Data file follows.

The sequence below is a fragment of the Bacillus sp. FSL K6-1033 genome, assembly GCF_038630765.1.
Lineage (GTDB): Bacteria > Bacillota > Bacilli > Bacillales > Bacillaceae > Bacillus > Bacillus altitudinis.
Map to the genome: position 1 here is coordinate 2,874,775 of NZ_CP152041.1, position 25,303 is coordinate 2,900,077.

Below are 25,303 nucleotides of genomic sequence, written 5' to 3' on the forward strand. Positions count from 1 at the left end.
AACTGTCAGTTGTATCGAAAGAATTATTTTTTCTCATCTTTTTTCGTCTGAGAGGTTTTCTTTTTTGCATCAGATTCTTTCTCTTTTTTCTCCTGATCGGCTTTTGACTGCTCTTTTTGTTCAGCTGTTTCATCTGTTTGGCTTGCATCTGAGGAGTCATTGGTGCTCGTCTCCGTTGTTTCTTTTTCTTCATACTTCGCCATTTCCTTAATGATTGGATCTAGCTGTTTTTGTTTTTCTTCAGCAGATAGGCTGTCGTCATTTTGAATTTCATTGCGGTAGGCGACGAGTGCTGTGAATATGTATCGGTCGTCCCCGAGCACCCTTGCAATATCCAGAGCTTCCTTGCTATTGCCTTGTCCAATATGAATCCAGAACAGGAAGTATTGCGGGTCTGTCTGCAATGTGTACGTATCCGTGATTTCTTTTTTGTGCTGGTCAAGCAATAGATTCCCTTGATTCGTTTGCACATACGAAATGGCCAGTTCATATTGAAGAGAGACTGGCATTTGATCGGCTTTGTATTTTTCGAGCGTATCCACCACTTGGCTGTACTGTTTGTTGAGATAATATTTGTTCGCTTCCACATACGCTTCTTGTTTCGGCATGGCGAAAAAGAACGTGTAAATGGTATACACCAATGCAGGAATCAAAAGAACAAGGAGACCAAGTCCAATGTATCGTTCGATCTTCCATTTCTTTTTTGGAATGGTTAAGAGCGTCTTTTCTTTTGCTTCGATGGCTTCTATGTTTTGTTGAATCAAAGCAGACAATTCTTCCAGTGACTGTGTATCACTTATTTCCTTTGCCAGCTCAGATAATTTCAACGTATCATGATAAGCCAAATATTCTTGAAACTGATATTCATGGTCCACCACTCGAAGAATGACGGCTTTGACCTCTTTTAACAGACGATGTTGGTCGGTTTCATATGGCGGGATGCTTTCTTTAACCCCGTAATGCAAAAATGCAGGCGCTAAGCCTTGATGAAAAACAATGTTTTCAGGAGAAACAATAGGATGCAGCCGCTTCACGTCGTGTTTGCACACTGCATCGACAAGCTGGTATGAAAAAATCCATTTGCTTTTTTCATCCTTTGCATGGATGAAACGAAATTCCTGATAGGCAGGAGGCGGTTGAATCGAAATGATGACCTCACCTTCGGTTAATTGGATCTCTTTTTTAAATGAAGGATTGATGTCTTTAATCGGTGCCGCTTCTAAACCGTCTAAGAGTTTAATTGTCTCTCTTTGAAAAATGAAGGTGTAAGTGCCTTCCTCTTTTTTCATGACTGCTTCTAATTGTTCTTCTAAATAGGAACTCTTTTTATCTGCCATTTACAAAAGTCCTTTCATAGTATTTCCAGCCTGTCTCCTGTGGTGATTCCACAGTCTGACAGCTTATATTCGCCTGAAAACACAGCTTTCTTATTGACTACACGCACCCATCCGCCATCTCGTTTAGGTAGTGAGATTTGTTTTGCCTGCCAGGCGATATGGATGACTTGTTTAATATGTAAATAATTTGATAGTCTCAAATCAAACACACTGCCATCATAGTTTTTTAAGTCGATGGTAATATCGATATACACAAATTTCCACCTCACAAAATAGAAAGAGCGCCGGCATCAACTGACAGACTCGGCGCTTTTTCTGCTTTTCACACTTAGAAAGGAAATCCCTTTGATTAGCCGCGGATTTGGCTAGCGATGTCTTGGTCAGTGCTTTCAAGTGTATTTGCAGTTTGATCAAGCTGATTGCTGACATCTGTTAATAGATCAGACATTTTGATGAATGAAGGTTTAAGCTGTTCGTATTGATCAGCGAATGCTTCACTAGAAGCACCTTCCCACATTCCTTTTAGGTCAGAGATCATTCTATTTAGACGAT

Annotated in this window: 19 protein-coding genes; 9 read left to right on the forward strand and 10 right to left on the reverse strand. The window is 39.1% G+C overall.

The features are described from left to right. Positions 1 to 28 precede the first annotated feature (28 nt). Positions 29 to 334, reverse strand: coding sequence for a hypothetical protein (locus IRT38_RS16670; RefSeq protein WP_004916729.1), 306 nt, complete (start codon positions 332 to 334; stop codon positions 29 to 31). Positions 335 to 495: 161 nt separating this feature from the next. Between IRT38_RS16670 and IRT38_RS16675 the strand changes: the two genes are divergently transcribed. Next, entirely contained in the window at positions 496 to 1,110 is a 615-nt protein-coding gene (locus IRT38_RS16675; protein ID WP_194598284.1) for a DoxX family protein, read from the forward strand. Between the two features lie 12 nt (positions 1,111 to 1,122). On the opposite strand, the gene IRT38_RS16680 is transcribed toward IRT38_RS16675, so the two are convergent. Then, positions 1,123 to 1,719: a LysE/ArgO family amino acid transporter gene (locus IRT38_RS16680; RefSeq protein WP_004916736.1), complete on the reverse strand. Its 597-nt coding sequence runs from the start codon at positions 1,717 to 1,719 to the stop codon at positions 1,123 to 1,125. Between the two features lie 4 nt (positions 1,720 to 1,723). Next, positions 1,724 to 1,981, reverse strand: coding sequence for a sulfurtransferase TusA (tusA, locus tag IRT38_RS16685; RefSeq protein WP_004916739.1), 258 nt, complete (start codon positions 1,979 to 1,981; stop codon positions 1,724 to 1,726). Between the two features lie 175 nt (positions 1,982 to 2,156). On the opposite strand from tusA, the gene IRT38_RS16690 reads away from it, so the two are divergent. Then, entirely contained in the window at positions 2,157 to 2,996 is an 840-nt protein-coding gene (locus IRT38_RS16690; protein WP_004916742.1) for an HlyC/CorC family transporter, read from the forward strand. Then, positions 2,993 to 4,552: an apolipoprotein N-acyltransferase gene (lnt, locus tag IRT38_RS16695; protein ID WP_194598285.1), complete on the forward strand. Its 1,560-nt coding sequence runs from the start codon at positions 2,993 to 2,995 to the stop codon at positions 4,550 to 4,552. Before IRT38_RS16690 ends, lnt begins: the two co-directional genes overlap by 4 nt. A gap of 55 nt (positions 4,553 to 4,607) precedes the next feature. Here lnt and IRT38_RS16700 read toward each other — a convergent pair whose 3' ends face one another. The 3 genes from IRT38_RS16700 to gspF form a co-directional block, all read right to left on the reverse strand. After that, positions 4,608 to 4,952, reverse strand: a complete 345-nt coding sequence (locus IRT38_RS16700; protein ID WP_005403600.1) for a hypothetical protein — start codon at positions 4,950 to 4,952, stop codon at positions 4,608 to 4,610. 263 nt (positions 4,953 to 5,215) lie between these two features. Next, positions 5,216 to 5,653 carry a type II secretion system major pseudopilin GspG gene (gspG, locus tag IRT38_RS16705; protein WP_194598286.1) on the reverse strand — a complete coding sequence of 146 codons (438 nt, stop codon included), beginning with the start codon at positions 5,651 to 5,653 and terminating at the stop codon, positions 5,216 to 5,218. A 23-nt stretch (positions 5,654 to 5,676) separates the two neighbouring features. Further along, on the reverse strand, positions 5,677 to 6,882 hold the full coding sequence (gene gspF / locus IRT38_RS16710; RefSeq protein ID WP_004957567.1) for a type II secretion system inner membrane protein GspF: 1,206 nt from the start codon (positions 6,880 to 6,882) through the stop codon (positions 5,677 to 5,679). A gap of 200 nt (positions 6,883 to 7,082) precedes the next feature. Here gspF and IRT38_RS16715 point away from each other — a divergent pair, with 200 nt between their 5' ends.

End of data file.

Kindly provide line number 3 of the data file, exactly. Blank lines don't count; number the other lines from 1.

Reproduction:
Map to the genome: position 1 here is coordinate 2,874,775 of NZ_CP152041.1, position 25,303 is coordinate 2,900,077.